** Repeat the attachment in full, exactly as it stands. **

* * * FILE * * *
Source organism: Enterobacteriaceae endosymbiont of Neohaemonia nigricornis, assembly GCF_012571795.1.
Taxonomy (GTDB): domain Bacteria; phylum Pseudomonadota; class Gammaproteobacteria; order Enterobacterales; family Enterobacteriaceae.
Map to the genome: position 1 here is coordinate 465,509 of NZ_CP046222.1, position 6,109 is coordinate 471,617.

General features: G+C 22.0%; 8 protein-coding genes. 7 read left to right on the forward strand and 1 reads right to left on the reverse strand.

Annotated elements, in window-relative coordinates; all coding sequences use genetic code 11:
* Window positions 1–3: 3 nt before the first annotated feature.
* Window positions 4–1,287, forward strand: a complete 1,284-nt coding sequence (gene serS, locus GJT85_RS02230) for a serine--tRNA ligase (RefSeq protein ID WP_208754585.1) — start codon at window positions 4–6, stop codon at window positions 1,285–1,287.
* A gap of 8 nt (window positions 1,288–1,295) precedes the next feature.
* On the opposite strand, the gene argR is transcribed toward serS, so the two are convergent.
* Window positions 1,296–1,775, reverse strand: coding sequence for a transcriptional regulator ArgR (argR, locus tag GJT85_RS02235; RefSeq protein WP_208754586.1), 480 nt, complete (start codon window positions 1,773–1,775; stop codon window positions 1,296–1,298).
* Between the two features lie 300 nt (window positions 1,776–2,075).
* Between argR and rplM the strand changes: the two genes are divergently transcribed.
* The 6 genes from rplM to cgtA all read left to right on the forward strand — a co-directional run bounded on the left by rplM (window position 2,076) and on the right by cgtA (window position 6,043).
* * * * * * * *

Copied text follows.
Source organism: Enterobacteriaceae endosymbiont of Neohaemonia nigricornis, assembly GCF_012571795.1.
Taxonomy (GTDB): domain Bacteria; phylum Pseudomonadota; class Gammaproteobacteria; order Enterobacterales; family Enterobacteriaceae.
Map to the genome: position 1 here is coordinate 465,509 of NZ_CP046222.1, position 6,109 is coordinate 471,617.

General features: G+C 22.0%; 8 protein-coding genes. 7 read left to right on the forward strand and 1 reads right to left on the reverse strand.

Annotated elements, in window-relative coordinates; all coding sequences use genetic code 11:
* Window positions 1–3: 3 nt before the first annotated feature.
* Window positions 4–1,287, forward strand: a complete 1,284-nt coding sequence (gene serS, locus GJT85_RS02230) for a serine--tRNA ligase (RefSeq protein ID WP_208754585.1) — start codon at window positions 4–6, stop codon at window positions 1,285–1,287.
* A gap of 8 nt (window positions 1,288–1,295) precedes the next feature.
* On the opposite strand, the gene argR is transcribed toward serS, so the two are convergent.
* Window positions 1,296–1,775, reverse strand: coding sequence for a transcriptional regulator ArgR (argR, locus tag GJT85_RS02235; RefSeq protein WP_208754586.1), 480 nt, complete (start codon window positions 1,773–1,775; stop codon window positions 1,296–1,298).
* Between the two features lie 300 nt (window positions 1,776–2,075).
* Between argR and rplM the strand changes: the two genes are divergently transcribed.
* The 6 genes from rplM to cgtA all read left to right on the forward strand — a co-directional run bounded on the left by rplM (window position 2,076) and on the right by cgtA (window position 6,043).